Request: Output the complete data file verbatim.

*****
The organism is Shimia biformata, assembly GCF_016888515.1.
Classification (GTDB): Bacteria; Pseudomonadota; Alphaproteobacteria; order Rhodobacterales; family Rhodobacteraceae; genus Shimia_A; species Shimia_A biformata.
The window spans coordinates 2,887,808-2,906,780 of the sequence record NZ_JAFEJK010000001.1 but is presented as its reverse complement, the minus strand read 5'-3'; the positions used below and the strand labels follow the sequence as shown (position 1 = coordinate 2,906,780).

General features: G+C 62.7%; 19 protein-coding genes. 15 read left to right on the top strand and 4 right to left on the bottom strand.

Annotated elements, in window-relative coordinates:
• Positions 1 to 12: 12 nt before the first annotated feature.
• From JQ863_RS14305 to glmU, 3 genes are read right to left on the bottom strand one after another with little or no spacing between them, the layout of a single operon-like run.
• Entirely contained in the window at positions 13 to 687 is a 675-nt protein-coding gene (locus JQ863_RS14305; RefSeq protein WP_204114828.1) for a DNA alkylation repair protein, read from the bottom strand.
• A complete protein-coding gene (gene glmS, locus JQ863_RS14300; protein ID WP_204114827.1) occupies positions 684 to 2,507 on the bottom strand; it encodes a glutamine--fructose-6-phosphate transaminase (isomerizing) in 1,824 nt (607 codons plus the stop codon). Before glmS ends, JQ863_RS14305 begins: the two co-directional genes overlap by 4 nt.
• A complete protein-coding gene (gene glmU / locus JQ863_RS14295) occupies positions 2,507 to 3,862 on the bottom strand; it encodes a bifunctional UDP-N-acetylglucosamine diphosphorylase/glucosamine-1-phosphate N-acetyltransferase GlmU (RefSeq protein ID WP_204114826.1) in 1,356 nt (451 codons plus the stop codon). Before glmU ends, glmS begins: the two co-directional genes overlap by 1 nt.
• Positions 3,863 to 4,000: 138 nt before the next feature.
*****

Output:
The organism is Shimia biformata, assembly GCF_016888515.1.
Classification (GTDB): Bacteria; Pseudomonadota; Alphaproteobacteria; order Rhodobacterales; family Rhodobacteraceae; genus Shimia_A; species Shimia_A biformata.
The window spans coordinates 2,887,808-2,906,780 of the sequence record NZ_JAFEJK010000001.1 but is presented as its reverse complement, the minus strand read 5'-3'; the positions used below and the strand labels follow the sequence as shown (position 1 = coordinate 2,906,780).

General features: G+C 62.7%; 19 protein-coding genes. 15 read left to right on the top strand and 4 right to left on the bottom strand.

Annotated elements, in window-relative coordinates:
• Positions 1 to 12: 12 nt before the first annotated feature.
• From JQ863_RS14305 to glmU, 3 genes are read right to left on the bottom strand one after another with little or no spacing between them, the layout of a single operon-like run.
• Entirely contained in the window at positions 13 to 687 is a 675-nt protein-coding gene (locus JQ863_RS14305; RefSeq protein WP_204114828.1) for a DNA alkylation repair protein, read from the bottom strand.
• A complete protein-coding gene (gene glmS, locus JQ863_RS14300; protein ID WP_204114827.1) occupies positions 684 to 2,507 on the bottom strand; it encodes a glutamine--fructose-6-phosphate transaminase (isomerizing) in 1,824 nt (607 codons plus the stop codon). Before glmS ends, JQ863_RS14305 begins: the two co-directional genes overlap by 4 nt.
• A complete protein-coding gene (gene glmU / locus JQ863_RS14295) occupies positions 2,507 to 3,862 on the bottom strand; it encodes a bifunctional UDP-N-acetylglucosamine diphosphorylase/glucosamine-1-phosphate N-acetyltransferase GlmU (RefSeq protein ID WP_204114826.1) in 1,356 nt (451 codons plus the stop codon). Before glmU ends, glmS begins: the two co-directional genes overlap by 1 nt.
• Positions 3,863 to 4,000: 138 nt before the next feature.